KFC’s free Pokemon Psyduck model sells for $195 in China

KFC has an unexpected blow on its hands in China, and it’s thanks to people’s anger over the government’s harsh and ongoing COVID-19 lockdowns.

As Reuters reports(Opens in a new window), on May 21, KFC began giving away Psyduck Pokemon models with meals as part of a promotion for Children’s Day on June 1. Two days later, all of the Psyduck models were gone and they started appearing on websites selling for up to 1,300 yuan (about $195) each. Why so much? It turns out that Psyduck gives a good representation of how people feel on social media about lockdowns.

Psyduck is a duck Pokémon in a constantly dizzy state due to his headache and always trying to calm himself down (and his headache). Now, Psyduck is being used in videos on local social media platforms to portray individuals’ sentiments on China’s zero-COVID policy.(Opens in a new window) and extremely severe lockdowns occurring in areas like Shanghai.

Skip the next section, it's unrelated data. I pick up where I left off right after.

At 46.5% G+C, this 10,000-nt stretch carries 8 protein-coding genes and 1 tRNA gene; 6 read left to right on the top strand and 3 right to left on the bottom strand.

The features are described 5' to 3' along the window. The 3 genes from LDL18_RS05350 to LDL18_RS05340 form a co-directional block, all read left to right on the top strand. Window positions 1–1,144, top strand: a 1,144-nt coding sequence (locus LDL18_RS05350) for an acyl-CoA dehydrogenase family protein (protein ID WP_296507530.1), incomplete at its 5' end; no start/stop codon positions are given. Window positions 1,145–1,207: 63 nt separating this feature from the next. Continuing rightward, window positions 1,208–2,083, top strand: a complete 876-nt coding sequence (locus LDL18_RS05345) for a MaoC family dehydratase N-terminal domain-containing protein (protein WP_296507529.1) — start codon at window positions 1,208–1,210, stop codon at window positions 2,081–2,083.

A video posted on the China Live YouTube channel(Opens in a new window) shows the Psyduck music box model that KFC was offering, which dances and has easy-to-attach stickers. This culminated in a very popular video being posted on Bilibili showing the Psyduck model holding two signs saying, “I don’t want to take the COVID test” and “I want to go out for fun”. On another social media site called Xiaohongshu, the Psyduck model was posted with stickers reading “health code” or “travel history code”.

It seems the desire to own and use a Psyduck model on social media is only increasing in China, with a tech named Jun Peng telling Reuters: “I was locked up in my house for two months. .. I’m so stressed that I feel as stupid as the duck. However, even the duck can talk. On top of that, many children also really want the model, but they compete with adults to get it a.

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China keeps strict control over the Internet and reacts quickly to information it views negatively. Chances are that Psyduck will be added to a blacklist very soon, which means that any post containing a photo, video or name reference will soon become unpostable for more than a few minutes before disappearing. Meanwhile, severe lockdowns have already wreaked havoc on supply chains and could continue to do so depending on where the next COVID cases appear in the country.

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